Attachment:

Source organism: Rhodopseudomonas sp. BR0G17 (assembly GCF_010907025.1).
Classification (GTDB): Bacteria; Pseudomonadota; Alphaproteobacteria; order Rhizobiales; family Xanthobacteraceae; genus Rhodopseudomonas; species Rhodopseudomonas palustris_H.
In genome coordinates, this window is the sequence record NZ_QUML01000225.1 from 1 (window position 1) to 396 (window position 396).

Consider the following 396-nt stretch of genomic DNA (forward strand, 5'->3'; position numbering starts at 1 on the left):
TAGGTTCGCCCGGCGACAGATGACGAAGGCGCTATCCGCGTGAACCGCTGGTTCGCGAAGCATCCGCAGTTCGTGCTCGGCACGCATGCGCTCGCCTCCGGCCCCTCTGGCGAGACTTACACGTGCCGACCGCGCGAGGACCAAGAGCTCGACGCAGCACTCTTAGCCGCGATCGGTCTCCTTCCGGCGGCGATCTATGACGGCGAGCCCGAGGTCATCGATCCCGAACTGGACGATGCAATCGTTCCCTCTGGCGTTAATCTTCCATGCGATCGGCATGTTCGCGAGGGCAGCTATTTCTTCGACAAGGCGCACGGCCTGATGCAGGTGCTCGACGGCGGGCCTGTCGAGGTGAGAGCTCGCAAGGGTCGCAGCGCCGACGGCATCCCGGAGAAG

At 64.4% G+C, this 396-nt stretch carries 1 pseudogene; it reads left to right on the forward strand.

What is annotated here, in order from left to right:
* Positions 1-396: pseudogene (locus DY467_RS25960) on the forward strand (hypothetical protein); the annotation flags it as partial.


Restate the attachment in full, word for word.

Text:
Source organism: Rhodopseudomonas sp. BR0G17 (assembly GCF_010907025.1).
Classification (GTDB): Bacteria; Pseudomonadota; Alphaproteobacteria; order Rhizobiales; family Xanthobacteraceae; genus Rhodopseudomonas; species Rhodopseudomonas palustris_H.
In genome coordinates, this window is the sequence record NZ_QUML01000225.1 from 1 (window position 1) to 396 (window position 396).

Consider the following 396-nt stretch of genomic DNA (forward strand, 5'->3'; position numbering starts at 1 on the left):
TAGGTTCGCCCGGCGACAGATGACGAAGGCGCTATCCGCGTGAACCGCTGGTTCGCGAAGCATCCGCAGTTCGTGCTCGGCACGCATGCGCTCGCCTCCGGCCCCTCTGGCGAGACTTACACGTGCCGACCGCGCGAGGACCAAGAGCTCGACGCAGCACTCTTAGCCGCGATCGGTCTCCTTCCGGCGGCGATCTATGACGGCGAGCCCGAGGTCATCGATCCCGAACTGGACGATGCAATCGTTCCCTCTGGCGTTAATCTTCCATGCGATCGGCATGTTCGCGAGGGCAGCTATTTCTTCGACAAGGCGCACGGCCTGATGCAGGTGCTCGACGGCGGGCCTGTCGAGGTGAGAGCTCGCAAGGGTCGCAGCGCCGACGGCATCCCGGAGAAG

At 64.4% G+C, this 396-nt stretch carries 1 pseudogene; it reads left to right on the forward strand.

What is annotated here, in order from left to right:
* Positions 1-396: pseudogene (locus DY467_RS25960) on the forward strand (hypothetical protein); the annotation flags it as partial.